Initially, state courts will decide if the Trump campaign is right to object to mail-in votes being counted that were received after November 3.

The Pennsylvania Supreme Court had decided to allow election officials to accept ballots postmarked on election day and received through November 6.

But ultimately such decisions can be appealed all the way up to the US Supreme Court, as in the election in 2000 in Florida when there was a recount dispute between George W Bush and Al Gore.

The Trump campaign’s legal strategy here is entirely unprecedented.

“This is the first time in US history that a candidate has objected to votes that are otherwise legal solely because they were received after election day even though the postmark on the mail shows that the vote was cast before or on election day,” Norman Williams, a professor of constitutional law at Williamette University, told Euronews.

Trump’s former acting chief of staff has said he expects him to run for election again in 2024.

“He does not like losing,” said Mick Mulvaney, speaking at a web session hosted by the Institute of International & European Affairs in Dublin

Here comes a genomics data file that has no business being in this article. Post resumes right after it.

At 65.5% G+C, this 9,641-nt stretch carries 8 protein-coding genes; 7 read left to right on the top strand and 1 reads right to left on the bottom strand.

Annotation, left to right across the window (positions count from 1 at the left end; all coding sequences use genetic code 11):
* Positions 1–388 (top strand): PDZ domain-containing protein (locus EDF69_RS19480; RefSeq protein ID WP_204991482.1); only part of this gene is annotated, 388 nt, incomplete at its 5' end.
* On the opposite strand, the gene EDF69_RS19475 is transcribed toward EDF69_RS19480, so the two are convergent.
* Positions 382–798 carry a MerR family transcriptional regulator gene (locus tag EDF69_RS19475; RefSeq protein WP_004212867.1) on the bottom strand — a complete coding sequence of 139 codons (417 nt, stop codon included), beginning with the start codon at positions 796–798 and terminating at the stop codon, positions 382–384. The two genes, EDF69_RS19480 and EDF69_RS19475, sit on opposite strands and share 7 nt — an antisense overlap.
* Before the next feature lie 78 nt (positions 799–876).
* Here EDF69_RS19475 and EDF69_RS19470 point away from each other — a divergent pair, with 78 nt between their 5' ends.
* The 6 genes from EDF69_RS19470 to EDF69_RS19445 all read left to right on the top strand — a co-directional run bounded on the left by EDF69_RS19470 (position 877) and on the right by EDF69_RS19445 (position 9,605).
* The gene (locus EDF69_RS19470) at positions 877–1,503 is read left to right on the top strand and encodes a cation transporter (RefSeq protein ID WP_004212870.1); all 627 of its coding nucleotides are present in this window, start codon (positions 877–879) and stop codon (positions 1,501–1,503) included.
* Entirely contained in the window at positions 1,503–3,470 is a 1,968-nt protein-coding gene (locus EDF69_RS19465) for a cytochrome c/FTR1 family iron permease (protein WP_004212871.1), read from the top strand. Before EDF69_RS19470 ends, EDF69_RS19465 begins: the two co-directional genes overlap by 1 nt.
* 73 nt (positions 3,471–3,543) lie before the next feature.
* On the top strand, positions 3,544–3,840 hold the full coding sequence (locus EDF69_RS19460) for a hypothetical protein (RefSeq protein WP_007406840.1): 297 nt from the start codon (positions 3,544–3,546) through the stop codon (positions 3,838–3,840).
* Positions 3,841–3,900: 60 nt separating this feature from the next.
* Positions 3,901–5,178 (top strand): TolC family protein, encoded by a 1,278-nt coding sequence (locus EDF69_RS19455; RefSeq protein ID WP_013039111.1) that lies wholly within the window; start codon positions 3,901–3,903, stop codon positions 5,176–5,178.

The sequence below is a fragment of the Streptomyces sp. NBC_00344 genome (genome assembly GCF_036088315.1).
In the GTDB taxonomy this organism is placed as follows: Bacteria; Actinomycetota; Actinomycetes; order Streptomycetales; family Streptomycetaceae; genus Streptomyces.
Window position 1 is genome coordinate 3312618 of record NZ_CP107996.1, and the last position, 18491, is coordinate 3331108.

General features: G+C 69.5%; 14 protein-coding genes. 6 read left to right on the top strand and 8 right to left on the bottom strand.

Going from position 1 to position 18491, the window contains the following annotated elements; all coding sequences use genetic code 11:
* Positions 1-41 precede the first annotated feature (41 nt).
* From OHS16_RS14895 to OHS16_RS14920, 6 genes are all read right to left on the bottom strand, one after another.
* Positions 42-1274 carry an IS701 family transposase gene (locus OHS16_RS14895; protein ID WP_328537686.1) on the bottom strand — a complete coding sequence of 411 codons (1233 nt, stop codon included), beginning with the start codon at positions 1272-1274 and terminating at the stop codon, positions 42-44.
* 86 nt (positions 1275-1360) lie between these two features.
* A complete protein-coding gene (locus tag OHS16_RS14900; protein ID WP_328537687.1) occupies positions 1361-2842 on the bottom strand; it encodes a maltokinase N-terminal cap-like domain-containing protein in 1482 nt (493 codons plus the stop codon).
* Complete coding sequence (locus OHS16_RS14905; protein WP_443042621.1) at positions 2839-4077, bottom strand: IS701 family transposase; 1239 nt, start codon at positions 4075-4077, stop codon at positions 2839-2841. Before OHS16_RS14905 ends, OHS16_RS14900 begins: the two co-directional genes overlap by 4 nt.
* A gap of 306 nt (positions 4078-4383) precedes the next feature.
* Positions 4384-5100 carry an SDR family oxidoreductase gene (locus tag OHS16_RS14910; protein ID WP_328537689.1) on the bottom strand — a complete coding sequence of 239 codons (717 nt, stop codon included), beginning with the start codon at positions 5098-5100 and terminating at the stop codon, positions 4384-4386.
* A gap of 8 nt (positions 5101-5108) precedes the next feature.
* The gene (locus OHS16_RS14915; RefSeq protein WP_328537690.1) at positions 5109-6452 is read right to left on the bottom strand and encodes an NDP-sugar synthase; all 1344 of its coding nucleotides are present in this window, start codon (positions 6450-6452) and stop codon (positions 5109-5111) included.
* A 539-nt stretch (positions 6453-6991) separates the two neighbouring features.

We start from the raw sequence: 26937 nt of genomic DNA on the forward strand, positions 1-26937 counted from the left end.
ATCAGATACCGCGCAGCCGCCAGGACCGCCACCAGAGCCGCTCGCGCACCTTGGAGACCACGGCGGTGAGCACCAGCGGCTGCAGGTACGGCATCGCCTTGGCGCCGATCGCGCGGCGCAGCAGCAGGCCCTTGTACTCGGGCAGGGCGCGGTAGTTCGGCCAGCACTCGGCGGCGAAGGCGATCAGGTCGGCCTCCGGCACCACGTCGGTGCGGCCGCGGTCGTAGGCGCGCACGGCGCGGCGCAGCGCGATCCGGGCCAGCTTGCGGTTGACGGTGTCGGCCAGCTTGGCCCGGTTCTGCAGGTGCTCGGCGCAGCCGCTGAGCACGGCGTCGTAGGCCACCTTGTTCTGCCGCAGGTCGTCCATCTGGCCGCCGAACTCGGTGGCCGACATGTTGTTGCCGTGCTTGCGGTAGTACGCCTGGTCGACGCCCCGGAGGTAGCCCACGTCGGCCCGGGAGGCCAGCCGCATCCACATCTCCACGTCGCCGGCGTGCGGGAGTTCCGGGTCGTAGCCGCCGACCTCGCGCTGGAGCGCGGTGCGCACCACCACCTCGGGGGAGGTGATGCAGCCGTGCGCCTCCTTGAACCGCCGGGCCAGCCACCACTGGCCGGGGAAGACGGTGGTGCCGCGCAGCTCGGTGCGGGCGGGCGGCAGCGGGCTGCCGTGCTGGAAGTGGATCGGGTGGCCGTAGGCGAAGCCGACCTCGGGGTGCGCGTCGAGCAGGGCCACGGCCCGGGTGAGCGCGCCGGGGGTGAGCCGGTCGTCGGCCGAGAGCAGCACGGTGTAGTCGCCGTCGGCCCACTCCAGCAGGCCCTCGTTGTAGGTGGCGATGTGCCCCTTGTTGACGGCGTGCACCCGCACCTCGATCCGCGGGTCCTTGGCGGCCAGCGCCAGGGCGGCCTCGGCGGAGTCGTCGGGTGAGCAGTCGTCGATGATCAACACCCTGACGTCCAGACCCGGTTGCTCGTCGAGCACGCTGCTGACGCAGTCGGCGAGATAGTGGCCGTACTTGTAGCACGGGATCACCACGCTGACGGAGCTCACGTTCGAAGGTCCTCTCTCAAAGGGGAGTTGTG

What happens next?

During the period between election and inauguration of a new US president, usually around 75 days, the outgoing administration briefs its successor in a legally mandated transition on important national security, foreign affairs and other matters.

It also helps the president-elect make personnel decisions about top-level officials. Biden will fill about 7,000 executive branch positions; the 1,200 most important — including the secretaries of state and defence — require Senate confirmation.

Inauguration Day is scheduled to take place on January 20, 2021, when the president-elect and vice-president-elect are sworn in and take office. Biden has selected California Senator Kamala Harris as his vice president.

Trump has cast doubt on whether he will commit to a peaceful transfer of power, often dodging questions on the subject, but US media has reported that his administration has been working with team Biden to prepare for the handover.